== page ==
Healthcare IT

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How IT functions as the rock tumbler in your healthcare organization

People of a certain age may remember the rock tumbler: a crude machine for smoothing and polishing rough surfaces. Steve Jobs pointed out a rock tumbler is analogous to the process of turning innovation into reality.

When Jobs was growing up, he used to cut the lawn for a neighborhood gentleman. One day, the man pulled out an old rock tumbler-one of those coffee cans with a belt that’s connected to an electric motor-and asked Jobs to grab rocks from the garden. The two added rocks, fluid and grit, closed the tumbler, and then turned it on. After a few days of letting it spin, they opened it up and found the ordinary garden rocks turned into polished stones.

In later years, Jobs borrowed this concept to explain how the rock tumbler is quite analogous to the process of turning product development andinnovation into reality, and it’s only when you go through that process that an idea comes to fruition. And, oftentimes, the final outcome doesn’t reflect your original idea; it’s better.

You may not realize you have your very own rock tumbler within your healthcare organization-specifically, your IT department. Healthcare IT contains and can drive forward all the different resources-the grit, the lubricant and the rocks, if you will-necessary to take ideas and polish them so you are left with business-impacting and outcome-creating solutions.

Where healthcare organizations often fail when it comes to innovation isn’t in coming up with good ideas; in fact, most organizations can come up with a lot of great ideas. The problem comes in two places: choosing which ideas to pursue and driving the execution to come up with an end result. IT is perfectly positioned to sidestep these two challenges and become the steward for innovation.

Let’s take a look at why:

  • IT has greater visibility across the organization than perhaps any other department, including finance. This is the team that understands the intricacies of every process-who the users are and what they do day in and day out-and the tools that enable these processes.
  • IT has a pre-developed affinity for the technology. Not only are these the employees who are aware of the technologies, but they understand the implications such technologies have on the existing processes and infrastructure.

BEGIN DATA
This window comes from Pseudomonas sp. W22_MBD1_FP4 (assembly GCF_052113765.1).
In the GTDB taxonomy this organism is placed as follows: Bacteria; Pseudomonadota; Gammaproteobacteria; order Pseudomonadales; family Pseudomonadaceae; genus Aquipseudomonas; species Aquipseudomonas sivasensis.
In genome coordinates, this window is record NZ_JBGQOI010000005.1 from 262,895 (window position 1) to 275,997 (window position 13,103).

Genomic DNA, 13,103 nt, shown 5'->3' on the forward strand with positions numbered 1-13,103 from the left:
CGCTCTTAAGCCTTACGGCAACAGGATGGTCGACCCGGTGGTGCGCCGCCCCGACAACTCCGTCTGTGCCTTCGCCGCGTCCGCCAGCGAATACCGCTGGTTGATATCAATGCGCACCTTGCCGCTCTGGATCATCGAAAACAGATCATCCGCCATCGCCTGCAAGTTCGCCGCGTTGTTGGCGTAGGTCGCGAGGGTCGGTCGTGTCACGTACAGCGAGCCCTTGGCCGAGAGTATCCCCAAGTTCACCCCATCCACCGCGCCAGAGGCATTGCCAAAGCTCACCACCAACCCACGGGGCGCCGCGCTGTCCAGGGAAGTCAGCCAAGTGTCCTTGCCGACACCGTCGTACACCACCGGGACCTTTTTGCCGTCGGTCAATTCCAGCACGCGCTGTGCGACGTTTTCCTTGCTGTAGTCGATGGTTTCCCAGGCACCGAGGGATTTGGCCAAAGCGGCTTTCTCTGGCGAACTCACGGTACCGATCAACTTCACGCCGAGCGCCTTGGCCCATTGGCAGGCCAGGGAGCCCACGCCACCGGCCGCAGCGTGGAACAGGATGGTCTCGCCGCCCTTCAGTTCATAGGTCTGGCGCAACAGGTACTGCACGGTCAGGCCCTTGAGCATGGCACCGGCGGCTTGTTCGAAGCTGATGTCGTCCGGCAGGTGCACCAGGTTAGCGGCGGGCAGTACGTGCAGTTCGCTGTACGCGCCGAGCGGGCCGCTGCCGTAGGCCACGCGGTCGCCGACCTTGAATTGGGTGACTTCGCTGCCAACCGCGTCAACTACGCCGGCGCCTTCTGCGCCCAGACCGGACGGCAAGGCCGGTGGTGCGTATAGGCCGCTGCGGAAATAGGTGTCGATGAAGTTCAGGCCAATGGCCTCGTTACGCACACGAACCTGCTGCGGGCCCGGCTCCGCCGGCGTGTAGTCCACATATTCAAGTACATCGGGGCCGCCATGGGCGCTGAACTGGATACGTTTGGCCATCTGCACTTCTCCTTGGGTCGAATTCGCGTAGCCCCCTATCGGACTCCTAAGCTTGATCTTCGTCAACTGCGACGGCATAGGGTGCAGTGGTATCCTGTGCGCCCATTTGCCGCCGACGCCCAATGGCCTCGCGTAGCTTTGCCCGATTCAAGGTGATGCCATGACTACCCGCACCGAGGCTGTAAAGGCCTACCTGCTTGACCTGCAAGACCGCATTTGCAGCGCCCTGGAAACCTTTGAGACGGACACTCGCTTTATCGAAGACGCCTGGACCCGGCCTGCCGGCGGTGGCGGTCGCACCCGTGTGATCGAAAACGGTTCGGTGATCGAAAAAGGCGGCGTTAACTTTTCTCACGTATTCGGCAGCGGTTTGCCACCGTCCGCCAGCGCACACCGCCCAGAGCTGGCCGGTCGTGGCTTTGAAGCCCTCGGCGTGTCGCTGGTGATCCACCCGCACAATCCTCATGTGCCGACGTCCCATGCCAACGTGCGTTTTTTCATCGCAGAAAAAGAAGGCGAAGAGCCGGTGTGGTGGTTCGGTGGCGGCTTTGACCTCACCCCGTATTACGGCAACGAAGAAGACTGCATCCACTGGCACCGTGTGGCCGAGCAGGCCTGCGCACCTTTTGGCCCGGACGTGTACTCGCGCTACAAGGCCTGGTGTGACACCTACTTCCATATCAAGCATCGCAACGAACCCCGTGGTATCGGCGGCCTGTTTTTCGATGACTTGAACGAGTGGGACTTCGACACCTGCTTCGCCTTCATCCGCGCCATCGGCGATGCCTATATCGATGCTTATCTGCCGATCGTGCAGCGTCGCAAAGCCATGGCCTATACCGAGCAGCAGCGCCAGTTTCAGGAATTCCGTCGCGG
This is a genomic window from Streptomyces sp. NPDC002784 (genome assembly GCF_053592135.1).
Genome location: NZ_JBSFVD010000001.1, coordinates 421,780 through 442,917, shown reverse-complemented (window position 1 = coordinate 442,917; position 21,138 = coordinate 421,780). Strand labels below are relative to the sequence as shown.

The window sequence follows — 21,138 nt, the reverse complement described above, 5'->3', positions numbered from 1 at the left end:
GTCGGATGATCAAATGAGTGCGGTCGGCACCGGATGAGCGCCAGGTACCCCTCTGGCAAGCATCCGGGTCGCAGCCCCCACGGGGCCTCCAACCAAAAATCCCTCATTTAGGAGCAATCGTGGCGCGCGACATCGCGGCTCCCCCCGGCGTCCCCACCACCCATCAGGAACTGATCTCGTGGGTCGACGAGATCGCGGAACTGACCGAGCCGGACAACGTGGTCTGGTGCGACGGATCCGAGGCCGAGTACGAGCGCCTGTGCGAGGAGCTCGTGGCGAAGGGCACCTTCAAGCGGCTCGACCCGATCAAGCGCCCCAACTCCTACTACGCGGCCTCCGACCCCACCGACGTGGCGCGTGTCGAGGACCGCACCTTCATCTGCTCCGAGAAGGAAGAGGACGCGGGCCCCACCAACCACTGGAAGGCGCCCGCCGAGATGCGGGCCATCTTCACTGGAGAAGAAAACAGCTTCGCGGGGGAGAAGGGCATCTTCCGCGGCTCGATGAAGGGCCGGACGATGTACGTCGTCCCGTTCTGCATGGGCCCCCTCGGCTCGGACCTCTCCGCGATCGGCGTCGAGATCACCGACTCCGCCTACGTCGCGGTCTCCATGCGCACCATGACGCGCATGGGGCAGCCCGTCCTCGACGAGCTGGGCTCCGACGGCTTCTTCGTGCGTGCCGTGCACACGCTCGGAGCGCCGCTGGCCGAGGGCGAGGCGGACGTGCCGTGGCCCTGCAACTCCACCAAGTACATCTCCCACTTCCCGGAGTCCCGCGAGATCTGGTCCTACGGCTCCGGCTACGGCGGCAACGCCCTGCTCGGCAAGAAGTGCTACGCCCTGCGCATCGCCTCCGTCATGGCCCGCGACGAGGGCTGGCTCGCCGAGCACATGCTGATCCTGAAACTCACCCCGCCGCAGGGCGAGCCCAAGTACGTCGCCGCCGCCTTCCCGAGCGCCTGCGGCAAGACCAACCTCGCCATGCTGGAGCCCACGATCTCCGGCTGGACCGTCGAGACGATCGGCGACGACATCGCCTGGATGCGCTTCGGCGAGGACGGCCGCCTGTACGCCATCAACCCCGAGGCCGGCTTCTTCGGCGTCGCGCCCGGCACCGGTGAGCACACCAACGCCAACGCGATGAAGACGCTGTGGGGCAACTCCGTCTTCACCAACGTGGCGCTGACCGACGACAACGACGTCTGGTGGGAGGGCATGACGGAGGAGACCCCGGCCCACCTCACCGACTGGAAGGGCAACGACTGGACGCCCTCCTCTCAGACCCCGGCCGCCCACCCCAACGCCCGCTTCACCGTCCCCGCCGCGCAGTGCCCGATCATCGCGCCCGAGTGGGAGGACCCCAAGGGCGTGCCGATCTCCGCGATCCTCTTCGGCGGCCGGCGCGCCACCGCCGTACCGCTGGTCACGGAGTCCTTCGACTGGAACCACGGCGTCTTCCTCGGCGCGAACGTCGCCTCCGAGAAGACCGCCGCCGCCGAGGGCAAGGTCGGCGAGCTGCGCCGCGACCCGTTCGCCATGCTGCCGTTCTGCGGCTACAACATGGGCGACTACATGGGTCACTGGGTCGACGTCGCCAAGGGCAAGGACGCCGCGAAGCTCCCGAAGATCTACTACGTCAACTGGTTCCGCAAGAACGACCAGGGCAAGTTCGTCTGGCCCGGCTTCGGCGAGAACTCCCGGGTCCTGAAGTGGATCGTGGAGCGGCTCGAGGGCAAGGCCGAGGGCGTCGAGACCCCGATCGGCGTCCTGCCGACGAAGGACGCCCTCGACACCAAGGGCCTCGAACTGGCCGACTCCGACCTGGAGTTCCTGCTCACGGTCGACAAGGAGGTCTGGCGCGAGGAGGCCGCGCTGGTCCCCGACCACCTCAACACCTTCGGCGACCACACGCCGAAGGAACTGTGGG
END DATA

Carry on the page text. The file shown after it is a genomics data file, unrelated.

• There are no other departments that have as much experience with project management as IT, except maybe in the construction industry. IT understands how to set schedules, meet deadlines, implement and deliver.

Let’s face it: The world around us is transforming at a breakneck pace, driven largely by mega trends like social, mobile, data and the Cloud. If a business doesn’t evolve at a similar pace, it will become extinct.

Just consider the following: 75 years ago, a Fortune 500 company had a 50-year or longer lifespan. Now the average lifespan is less than 15 years. That’s because the business landscape is evolving so rapidly in the face of technological advances that, if you are not evolving with it, you fall behind. There’s this implied mandate that if we are not innovating and evolving, then we are in some state of decay.

So let your IT become the department that helps your healthcare organization innovate, whether it’s in the way you deliver IT services or the way you transform the business all together. For your company to become a true business innovator, you must build mindshare and credibility around support for your rock tumbler-your IT department.

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About Author

Chris Poe

As Atrion's chief technology and innovation officer, Chris Poe is responsible for carving a roadmap for the company, particularly as it pertains to technology; redefining the term "IT" (Chris posits the "I" should stand for "innovation"); and fostering a corporate culture centered on innovation. An accomplished public speaker and technology luminary, Chris is a champion for innovation. In 2014, he conceptualized the IS Innovation Forum, dedicated to exploring the notion of IT assuming an innovation leadership position. He is also a member of Vistage International and the Cisco Systems Americas Partner Technical Advisory Board.

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